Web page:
This is most common with proof of HMRC payroll registration and company tax documents.
For proof of HMRC payroll, UKVI want to see the reference numbers for both the PAYE and the accounts office.
Both reference numbers are found on the front cover of the employer payslip booklet and on the HMRC letter titled the New Employer Registration and Reference Numbers.
Depending on the age and size of the company, these documents may be archived and time consuming to obtain.
Therefore, it is likely to be quicker to obtain them from two separate documents such as a HMRC notification to file and the employer/employee filed return.
Certifying original documents
The next hurdle with collating the supporting documents is obtaining the original, and knowing when it is acceptable to certify a document. Take advice on when it is permissible to submit a certified copy, or when UKVI will expect an original.
Where certified documents can be submitted, it is important to get the certifying process right.
If documents require certification it is important to note that they must be certified in a certain way otherwise the entire licence application can be refused because the caseworker was unable to verify the certifier.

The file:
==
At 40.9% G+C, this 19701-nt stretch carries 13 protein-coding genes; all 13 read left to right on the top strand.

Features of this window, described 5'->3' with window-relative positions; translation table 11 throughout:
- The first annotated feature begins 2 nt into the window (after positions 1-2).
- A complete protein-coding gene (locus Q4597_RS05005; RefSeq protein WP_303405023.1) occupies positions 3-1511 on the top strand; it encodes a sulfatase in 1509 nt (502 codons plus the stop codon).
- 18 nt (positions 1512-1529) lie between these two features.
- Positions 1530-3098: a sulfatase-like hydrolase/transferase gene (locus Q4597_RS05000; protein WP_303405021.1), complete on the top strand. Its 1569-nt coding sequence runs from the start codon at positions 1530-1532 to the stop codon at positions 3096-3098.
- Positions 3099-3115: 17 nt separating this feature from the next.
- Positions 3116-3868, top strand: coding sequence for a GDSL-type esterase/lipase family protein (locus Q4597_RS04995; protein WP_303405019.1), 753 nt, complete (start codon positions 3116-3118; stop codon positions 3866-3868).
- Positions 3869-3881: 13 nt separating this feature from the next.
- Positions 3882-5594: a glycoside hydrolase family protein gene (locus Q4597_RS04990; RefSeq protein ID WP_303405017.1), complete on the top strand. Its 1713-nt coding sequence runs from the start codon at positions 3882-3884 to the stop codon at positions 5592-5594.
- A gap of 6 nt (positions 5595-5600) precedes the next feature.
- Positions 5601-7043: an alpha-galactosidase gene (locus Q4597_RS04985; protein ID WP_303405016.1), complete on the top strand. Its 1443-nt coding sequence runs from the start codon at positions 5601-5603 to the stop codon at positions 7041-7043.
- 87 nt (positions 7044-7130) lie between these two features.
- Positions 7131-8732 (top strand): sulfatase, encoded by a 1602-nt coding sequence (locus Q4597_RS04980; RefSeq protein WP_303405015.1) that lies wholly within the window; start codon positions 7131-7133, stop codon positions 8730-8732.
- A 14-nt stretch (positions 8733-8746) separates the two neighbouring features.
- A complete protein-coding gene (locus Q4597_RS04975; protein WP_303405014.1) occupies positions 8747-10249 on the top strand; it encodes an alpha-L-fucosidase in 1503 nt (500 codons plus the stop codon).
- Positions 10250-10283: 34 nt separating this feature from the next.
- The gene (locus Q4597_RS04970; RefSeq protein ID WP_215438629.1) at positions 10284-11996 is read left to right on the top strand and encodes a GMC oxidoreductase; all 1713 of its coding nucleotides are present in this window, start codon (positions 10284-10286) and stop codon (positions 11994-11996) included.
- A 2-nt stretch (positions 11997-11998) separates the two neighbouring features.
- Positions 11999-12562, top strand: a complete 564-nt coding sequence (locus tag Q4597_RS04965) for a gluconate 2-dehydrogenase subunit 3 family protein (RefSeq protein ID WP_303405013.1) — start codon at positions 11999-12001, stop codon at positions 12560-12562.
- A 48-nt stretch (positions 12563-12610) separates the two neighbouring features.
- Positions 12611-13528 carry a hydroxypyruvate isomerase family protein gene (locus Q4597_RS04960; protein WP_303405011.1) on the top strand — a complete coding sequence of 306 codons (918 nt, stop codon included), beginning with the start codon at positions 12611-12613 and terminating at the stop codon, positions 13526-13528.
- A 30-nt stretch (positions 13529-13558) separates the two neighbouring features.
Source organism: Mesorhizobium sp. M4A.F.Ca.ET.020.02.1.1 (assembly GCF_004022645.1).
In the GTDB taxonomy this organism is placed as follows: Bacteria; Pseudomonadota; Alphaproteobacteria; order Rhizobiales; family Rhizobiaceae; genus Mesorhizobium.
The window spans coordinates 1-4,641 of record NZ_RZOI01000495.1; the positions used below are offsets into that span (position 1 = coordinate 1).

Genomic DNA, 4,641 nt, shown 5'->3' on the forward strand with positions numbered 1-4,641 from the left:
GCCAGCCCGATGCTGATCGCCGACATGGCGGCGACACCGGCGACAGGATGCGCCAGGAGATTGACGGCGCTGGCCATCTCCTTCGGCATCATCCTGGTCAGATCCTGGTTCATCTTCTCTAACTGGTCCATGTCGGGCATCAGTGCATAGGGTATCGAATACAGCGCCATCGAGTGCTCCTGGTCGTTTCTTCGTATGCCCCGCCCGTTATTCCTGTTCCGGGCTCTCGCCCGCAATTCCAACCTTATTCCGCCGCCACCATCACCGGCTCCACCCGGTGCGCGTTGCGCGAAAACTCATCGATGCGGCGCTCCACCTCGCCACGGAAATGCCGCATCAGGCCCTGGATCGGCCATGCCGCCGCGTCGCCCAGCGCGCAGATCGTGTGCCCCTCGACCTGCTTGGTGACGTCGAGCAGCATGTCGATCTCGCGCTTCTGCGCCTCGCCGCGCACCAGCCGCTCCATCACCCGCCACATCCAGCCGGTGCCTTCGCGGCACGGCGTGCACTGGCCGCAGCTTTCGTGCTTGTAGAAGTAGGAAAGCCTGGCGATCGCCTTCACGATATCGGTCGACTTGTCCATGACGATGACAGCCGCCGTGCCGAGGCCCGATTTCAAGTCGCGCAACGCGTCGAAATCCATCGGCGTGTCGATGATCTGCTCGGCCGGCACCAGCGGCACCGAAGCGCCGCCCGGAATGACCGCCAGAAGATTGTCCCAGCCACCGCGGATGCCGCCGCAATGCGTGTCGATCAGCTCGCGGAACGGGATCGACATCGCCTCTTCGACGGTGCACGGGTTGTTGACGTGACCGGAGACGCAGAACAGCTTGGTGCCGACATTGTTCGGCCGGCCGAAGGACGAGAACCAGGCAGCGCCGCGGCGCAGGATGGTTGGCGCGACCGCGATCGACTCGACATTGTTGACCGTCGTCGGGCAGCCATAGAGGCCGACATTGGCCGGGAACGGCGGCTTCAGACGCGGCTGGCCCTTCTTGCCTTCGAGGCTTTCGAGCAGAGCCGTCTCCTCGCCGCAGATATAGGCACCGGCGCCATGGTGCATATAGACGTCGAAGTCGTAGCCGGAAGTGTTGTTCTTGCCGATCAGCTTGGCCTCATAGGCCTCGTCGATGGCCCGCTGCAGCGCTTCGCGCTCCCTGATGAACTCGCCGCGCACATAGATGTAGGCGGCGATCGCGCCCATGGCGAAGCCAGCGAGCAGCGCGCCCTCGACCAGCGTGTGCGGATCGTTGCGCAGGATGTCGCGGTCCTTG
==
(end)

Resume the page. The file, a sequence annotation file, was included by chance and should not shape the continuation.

Certifying documents goes beyond making photocopies. UKVI only accept certified documents by a practising lawyer, a notary public or the issuing authority such as the bank.
Justify why you need a sponsor licence
Your application will also require a submission that justifies why your organisation needs a sponsor licence to recruit from overseas. The government ultimately seeks to promote and encourage employers to hire from the ‘resident’ UK labour market. Your organisation needs to explain why you are looking to hire foreign workers instead.
In general, the questions you will need to answer are:
- Is the role you are recruiting for genuine?
- Why is the resident labour market unable to fill this role?
This will entail correct use of the Resident Labour Market Test as proof that you have exhausted options from the domestic workforce.